Friday, February 24, 2006
New All Terrain Park ski area opening
Echo Mountain Park, a collection of snowy halfpipes, jumps and rails built on the defunct Squaw Pass ski area looks like it is actually going to open after a few false starts.
First the youth-focused big air park said it was going to open in December, then January, then February. It got to the point where people started joking that it's called "Echo Mountain" because you hear the same thing from them over and over.
"We've been working through the bumps and bruises of construction," said Jesse Harvat, an Echo employee.
Now the magic date is March 10 for the general public, or March 4 for $99 Access Pass holders.
Cost for a day pass will be around $35.
Even if you don't huck mondo air in baggy pants, this is a remarkable shift in the ski industry. For the last 30 years, big resorts have been gobbling up the business and little mom and pop places have shut down across the state. Of the 150 ski areas that at one time or another graced the hills of Colorado, only about 25 are still open. There's even a Website devoted to these "lost ski resorts."
But the growing niche market in terrain parks means little places that don't have a lot of vert or snow can compete by being closer and cheaper. Echo Mountain is a half hour from Denver on a hill near Evergreen.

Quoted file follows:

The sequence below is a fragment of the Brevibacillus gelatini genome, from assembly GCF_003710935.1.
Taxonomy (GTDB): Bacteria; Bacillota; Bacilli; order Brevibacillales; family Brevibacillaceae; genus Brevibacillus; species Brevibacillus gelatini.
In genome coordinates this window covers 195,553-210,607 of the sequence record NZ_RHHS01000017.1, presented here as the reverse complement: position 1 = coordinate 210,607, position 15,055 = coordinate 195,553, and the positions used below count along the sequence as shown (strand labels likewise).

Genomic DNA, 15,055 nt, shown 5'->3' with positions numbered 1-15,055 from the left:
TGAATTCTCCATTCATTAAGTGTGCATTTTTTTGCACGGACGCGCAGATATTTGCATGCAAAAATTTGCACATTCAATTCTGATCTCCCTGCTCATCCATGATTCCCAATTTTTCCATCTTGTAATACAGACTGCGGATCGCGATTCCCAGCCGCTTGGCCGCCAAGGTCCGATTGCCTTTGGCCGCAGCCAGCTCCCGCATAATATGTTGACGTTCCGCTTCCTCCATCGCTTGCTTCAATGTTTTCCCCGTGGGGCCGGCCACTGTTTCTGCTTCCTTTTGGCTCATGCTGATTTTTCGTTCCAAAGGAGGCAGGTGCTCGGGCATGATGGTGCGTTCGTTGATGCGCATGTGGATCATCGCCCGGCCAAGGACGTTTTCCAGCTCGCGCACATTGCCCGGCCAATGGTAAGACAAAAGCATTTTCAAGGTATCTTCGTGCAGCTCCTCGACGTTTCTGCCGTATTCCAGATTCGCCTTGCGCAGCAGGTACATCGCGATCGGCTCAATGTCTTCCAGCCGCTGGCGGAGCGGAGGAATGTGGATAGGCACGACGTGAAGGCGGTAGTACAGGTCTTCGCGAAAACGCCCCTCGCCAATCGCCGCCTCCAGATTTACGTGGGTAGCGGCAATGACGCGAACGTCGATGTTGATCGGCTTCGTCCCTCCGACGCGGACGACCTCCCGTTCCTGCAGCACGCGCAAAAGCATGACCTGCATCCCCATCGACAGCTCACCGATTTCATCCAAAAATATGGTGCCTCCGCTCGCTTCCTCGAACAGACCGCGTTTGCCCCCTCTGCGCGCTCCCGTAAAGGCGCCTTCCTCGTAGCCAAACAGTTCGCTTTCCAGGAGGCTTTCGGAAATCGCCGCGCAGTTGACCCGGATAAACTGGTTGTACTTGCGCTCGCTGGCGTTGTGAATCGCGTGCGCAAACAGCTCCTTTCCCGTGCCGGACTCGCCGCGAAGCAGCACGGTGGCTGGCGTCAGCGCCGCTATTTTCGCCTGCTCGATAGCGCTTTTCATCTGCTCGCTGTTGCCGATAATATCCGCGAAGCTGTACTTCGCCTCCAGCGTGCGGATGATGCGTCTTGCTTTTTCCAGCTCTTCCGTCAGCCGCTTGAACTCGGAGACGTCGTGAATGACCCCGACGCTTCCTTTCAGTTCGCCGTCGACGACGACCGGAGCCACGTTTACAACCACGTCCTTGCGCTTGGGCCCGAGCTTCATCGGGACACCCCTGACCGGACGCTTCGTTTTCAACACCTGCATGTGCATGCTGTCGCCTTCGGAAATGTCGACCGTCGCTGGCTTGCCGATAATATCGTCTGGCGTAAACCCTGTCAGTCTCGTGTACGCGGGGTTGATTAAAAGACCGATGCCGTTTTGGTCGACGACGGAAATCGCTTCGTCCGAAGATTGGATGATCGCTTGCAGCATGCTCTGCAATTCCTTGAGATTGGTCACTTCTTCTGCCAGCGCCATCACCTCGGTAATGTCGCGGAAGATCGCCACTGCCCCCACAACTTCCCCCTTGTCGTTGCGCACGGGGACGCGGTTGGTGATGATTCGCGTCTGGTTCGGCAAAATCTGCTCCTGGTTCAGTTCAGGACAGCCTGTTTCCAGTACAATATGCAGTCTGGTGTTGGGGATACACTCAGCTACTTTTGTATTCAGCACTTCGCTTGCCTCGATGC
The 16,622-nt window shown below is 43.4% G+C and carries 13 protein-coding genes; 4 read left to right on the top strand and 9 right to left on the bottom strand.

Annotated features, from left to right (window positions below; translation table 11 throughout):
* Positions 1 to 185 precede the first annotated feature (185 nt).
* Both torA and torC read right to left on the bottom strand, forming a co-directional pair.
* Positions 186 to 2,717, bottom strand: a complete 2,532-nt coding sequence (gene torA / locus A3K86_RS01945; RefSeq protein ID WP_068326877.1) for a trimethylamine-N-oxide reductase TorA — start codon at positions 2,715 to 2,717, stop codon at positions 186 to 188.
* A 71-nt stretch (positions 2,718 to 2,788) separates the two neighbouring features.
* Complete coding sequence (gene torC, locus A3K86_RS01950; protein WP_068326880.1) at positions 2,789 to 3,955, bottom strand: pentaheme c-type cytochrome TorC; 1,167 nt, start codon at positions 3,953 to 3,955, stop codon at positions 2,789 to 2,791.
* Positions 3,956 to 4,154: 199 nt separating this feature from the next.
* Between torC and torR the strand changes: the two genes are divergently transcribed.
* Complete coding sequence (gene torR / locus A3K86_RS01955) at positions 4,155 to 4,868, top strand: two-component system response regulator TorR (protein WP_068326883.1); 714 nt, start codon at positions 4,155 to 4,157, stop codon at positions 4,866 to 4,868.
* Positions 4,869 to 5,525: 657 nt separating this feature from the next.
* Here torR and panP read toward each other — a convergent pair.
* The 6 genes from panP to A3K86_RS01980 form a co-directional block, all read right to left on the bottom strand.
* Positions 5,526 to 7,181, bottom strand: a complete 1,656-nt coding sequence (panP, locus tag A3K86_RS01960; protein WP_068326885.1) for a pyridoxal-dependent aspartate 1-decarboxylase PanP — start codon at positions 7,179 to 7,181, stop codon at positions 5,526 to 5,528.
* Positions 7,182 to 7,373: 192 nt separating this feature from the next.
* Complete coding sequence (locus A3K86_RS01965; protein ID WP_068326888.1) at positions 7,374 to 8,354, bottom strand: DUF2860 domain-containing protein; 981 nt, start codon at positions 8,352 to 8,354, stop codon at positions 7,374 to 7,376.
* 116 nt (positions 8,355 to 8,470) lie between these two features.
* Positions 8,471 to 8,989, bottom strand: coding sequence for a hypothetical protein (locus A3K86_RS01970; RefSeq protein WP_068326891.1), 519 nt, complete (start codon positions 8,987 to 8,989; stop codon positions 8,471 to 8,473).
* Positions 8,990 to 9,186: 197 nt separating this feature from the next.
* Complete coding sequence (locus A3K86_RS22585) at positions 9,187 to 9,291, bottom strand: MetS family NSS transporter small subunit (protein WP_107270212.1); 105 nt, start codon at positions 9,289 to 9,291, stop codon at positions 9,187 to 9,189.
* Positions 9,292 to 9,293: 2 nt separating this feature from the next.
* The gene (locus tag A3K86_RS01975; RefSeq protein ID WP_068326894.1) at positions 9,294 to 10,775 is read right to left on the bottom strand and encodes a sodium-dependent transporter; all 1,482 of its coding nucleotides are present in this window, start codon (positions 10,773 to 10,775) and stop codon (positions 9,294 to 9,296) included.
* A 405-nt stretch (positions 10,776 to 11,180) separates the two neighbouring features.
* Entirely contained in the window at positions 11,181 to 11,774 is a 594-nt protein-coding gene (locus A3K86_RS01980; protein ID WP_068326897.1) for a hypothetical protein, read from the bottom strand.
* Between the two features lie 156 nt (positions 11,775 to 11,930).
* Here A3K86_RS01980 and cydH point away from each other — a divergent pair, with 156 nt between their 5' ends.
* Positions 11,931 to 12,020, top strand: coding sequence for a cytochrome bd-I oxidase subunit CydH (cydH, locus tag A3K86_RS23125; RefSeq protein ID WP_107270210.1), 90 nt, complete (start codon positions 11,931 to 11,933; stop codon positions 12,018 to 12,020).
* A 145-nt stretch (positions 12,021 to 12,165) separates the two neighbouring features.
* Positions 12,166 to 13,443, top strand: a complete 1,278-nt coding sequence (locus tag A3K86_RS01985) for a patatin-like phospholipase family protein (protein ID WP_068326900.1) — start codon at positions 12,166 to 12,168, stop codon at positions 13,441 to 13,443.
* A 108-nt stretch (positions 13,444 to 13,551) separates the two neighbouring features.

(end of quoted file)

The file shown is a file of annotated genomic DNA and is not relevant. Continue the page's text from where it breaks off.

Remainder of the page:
Like all cultural novelties, this jib revival happened in California first.Two small, struggling resorts, Mountain High near Los Angeles and Boreal Ski Area near San Francisco reinvented themselves as stunt-friendly terrain park destinations in the late 1990s. Since then, they've grown into huge magnets for the youth scene.
Even smaller ski hills in the Midwest have been able to up the excitement, and ticket sales, by adding terrain parks. "A lot of people will be watching this very closely to see if it works," said Charles Goeldner, professoror emeritus of ski marketing at the University of Colorado. "They may be able to work in this niche. On the other hand, all of the major resorts have added extensive terrain parks, so there is real competition."
Does this mean other small, long-closed ski areas, such as the ones around Pikes Peak might have a chance at a new life?
Pat Pfieffer, a long-time Colorado Spring resident who owned part of the Pikes Peak Ski Area between 1964 and 1968 said it will be tough. "It's a great idea, but even when Pikes Peak had snow-making in the 1980s, they couldn't stay open."
Still, a few years ago, it would have been easy to write off the idea of Echo Mountain Park, and recently, the area fired up its new three-person lift and started blowing snow.
The buzz about this place has been constant.
Now we'll see if the paying customers come.
Posted by Dave Philipps at 7:33 AM